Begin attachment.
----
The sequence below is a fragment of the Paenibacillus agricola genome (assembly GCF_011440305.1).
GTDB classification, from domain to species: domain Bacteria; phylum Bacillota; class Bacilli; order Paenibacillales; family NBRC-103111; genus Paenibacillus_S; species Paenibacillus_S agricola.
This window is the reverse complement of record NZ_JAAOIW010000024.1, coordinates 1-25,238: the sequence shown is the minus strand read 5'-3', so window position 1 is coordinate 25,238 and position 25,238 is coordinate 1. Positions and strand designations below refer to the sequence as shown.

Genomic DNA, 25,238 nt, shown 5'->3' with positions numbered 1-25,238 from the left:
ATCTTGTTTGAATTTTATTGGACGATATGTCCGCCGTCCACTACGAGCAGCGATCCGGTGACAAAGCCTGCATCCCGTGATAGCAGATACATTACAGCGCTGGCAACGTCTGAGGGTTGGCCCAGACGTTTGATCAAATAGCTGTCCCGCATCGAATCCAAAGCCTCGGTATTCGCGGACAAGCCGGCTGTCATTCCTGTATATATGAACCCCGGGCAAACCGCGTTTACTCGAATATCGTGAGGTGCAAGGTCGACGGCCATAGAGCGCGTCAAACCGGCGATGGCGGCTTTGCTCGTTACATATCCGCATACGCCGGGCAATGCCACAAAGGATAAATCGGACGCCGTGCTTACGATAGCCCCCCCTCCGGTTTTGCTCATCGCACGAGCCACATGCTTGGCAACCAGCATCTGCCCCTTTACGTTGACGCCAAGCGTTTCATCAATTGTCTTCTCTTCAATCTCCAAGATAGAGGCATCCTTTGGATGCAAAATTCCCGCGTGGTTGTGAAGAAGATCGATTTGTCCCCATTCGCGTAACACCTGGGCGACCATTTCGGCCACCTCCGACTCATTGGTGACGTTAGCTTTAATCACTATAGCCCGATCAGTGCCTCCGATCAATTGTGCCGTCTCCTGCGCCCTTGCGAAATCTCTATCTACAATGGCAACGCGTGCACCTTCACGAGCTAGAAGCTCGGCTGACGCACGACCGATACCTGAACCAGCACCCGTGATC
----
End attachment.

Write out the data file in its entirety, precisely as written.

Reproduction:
The sequence below is a fragment of the Paenibacillus agricola genome (assembly GCF_011440305.1).
GTDB classification, from domain to species: domain Bacteria; phylum Bacillota; class Bacilli; order Paenibacillales; family NBRC-103111; genus Paenibacillus_S; species Paenibacillus_S agricola.
This window is the reverse complement of record NZ_JAAOIW010000024.1, coordinates 1-25,238: the sequence shown is the minus strand read 5'-3', so window position 1 is coordinate 25,238 and position 25,238 is coordinate 1. Positions and strand designations below refer to the sequence as shown.

Genomic DNA, 25,238 nt, shown 5'->3' with positions numbered 1-25,238 from the left:
ATCTTGTTTGAATTTTATTGGACGATATGTCCGCCGTCCACTACGAGCAGCGATCCGGTGACAAAGCCTGCATCCCGTGATAGCAGATACATTACAGCGCTGGCAACGTCTGAGGGTTGGCCCAGACGTTTGATCAAATAGCTGTCCCGCATCGAATCCAAAGCCTCGGTATTCGCGGACAAGCCGGCTGTCATTCCTGTATATATGAACCCCGGGCAAACCGCGTTTACTCGAATATCGTGAGGTGCAAGGTCGACGGCCATAGAGCGCGTCAAACCGGCGATGGCGGCTTTGCTCGTTACATATCCGCATACGCCGGGCAATGCCACAAAGGATAAATCGGACGCCGTGCTTACGATAGCCCCCCCTCCGGTTTTGCTCATCGCACGAGCCACATGCTTGGCAACCAGCATCTGCCCCTTTACGTTGACGCCAAGCGTTTCATCAATTGTCTTCTCTTCAATCTCCAAGATAGAGGCATCCTTTGGATGCAAAATTCCCGCGTGGTTGTGAAGAAGATCGATTTGTCCCCATTCGCGTAACACCTGGGCGACCATTTCGGCCACCTCCGACTCATTGGTGACGTTAGCTTTAATCACTATAGCCCGATCAGTGCCTCCGATCAATTGTGCCGTCTCCTGCGCCCTTGCGAAATCTCTATCTACAATGGCAACGCGTGCACCTTCACGAGCTAGAAGCTCGGCTGACGCACGACCGATACCTGAACCAGCACCCGTGATC